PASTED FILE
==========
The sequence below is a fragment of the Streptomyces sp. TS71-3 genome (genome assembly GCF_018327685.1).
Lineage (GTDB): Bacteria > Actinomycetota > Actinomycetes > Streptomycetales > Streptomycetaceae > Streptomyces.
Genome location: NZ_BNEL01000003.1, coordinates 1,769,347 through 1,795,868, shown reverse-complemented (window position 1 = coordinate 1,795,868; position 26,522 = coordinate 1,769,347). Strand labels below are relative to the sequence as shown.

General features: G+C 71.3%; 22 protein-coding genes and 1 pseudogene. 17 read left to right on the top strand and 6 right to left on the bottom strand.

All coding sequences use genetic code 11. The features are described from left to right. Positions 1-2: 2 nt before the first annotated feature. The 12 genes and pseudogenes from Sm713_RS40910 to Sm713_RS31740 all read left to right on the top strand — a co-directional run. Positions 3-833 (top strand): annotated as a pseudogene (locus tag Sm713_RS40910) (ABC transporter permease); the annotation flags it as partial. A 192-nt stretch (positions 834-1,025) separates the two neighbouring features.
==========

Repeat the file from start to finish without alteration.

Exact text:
The sequence below is a fragment of the Streptomyces sp. TS71-3 genome (genome assembly GCF_018327685.1).
Lineage (GTDB): Bacteria > Actinomycetota > Actinomycetes > Streptomycetales > Streptomycetaceae > Streptomyces.
Genome location: NZ_BNEL01000003.1, coordinates 1,769,347 through 1,795,868, shown reverse-complemented (window position 1 = coordinate 1,795,868; position 26,522 = coordinate 1,769,347). Strand labels below are relative to the sequence as shown.

General features: G+C 71.3%; 22 protein-coding genes and 1 pseudogene. 17 read left to right on the top strand and 6 right to left on the bottom strand.

All coding sequences use genetic code 11. The features are described from left to right. Positions 1-2: 2 nt before the first annotated feature. The 12 genes and pseudogenes from Sm713_RS40910 to Sm713_RS31740 all read left to right on the top strand — a co-directional run. Positions 3-833 (top strand): annotated as a pseudogene (locus tag Sm713_RS40910) (ABC transporter permease); the annotation flags it as partial. A 192-nt stretch (positions 834-1,025) separates the two neighbouring features.